Getting to know Mount Wolf, Tom Wolf’s hometown, in 10 easy links
Mount Wolf borough sits in the center of this undated picture. That road running diagonally starting at about 7 o’clock gives it away – the longtime main connector between Mount Wolf and its neighboring borough, Manchester. The terrain looks flat here, of course, but it’s actually rolling. The town was a summit on the railroad, the source of ‘Mount.’ Interest is growing in Mount Wolf, Pennsylvania gubernatorial candidate Tom Wolf’s home in boyhood and adulthood. Also of interest: Wolf Man. Wolfchester. No, the Village of Mount Wolf.
For years, Charles Stambaugh has been involved with Mount Wolf’s history documentation, 2010 centennial, website, and museum planning. He even has an official Mount Wolf job, as the borough’s tax collector.
So he knows what’s going on in Mount Wolf, and what is going on is that people from far and wide are interested in this borough of about 1,400.
“We reprinted our history book, and they are selling like hot cakes, and our website is seeing a lot of traffic,” he told York Daily Record photographer Paul Kuehnel. “Everyone is interested in where the possible new governor lives.”
That candidate for governor, of course, is Mount Wolf’s own Tom Wolf.
So inspired by Charlie’s enthusiasm about Mount Wolf, we, too, will try to be helpful by hereby providing 10 links about Mount Wolf, past and present:
1. This is the borough website that has attracted so much attention: MountWolfBorough.com. That interesting website has several interesting home page links, including one to Tom Wolf’s campaign site. By the way, another link transports you to a York County outhouse site (another Stambaugh project that includes Mount Wolf privy pictures. More about that in a future post).
2. Mount Wolf’s website includes an excellent borough history section.
3. The borough’s fast-selling history book, “A History of Mount Wolf,” was updated in 2010, with new material to supplement the original work of Brad Rentzel. Fifteen years ago, I listed Rentzel’s original book as one of the best town histories in York County. The 2010 updates made it even better. Ordering info: Mount Wolf history.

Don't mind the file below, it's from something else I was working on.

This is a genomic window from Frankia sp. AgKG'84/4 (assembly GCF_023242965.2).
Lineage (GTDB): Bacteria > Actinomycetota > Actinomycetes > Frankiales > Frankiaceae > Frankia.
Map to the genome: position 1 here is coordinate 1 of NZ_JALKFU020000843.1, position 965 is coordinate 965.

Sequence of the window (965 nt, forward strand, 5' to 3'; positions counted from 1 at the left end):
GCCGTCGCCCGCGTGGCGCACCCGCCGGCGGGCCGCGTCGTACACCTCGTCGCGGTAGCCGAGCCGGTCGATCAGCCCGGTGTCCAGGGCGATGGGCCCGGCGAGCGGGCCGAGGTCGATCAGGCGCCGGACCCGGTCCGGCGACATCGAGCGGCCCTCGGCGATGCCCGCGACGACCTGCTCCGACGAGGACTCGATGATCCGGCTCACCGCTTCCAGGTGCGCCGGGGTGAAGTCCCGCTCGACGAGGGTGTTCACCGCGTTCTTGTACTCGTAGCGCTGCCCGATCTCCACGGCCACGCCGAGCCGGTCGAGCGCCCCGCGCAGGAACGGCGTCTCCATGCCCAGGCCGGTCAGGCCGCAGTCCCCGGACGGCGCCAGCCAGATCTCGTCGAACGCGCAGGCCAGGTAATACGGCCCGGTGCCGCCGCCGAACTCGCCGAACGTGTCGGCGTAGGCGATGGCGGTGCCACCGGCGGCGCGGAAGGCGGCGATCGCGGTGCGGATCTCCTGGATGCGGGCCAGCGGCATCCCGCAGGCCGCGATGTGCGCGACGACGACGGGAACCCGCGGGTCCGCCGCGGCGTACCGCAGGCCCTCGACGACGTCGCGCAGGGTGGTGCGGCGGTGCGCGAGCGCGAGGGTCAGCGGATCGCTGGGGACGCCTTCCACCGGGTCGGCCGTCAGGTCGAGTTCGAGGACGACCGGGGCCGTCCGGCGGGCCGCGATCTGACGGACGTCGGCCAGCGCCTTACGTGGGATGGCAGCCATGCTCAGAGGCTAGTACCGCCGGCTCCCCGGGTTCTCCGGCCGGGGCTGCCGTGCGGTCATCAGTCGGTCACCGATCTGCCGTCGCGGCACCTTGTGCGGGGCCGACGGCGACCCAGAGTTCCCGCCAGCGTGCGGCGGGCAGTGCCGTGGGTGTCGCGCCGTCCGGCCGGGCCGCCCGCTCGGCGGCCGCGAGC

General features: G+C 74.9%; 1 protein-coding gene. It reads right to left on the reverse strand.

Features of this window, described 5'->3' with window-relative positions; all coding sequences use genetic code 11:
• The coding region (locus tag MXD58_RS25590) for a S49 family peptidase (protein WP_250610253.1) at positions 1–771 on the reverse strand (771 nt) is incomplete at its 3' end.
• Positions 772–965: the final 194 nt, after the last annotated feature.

4. A Facebook page, administrated by York Daily Record engagement editor Buffy Andrews, can be found at: ‘I grew up in Manchester/Mount Wolf and surrounding areas.’ One can suppose that Manchester is listed first alphabetically – or perhaps because it’s Buffy’s hometown.
5. The YorkTownSquare post tries to briefly summarize Mount Wolf’s story with the ambitious headline: All about Mount Wolf. Home of Pennsylvania’s next governor?
6. YorkTownSquare also has a Mount Wolf category and a York County’s Tom Wolf category, with scores of stories and photos combined.
7. Scott Mingus, on his Cannonball Civil War blog, tells about the Confederate raid on Mount Wolf and nearby bridges: Fire on the Conewago and More on the York Haven Bridges. (To this day, the Wolf family has then-worthless Confederate money the raiders left behind for items taken from the Wolf store.)
8. This YorkTownSquare.com post – Wolf builds from deep foundation on banks of Susquehanna River – tells about the family business’ early days and includes a neat drawing of the original Wolf lumber yard.
9. This YorkTownSquare.com post – 10 ways to learn more about Tom Wolf – provides lots of additional links about the borough and its native son.
10. For demographic information about Mount Wolf, check out the York Daily Record’s U.S. Census map.
Check out the battle of the Toms, Wolf v. Corbett at YDR.com’s Pa. Governor’s Race page.
This is the cover of Mount Wolf’s history book, written by Brad Rentzel and updated for the 2010 centennial year. Charles Stambaugh pointed out that the borough was recognized with two awards for its centennial work: York County Heritage Trust Community Award and PA Municipal Website Contest .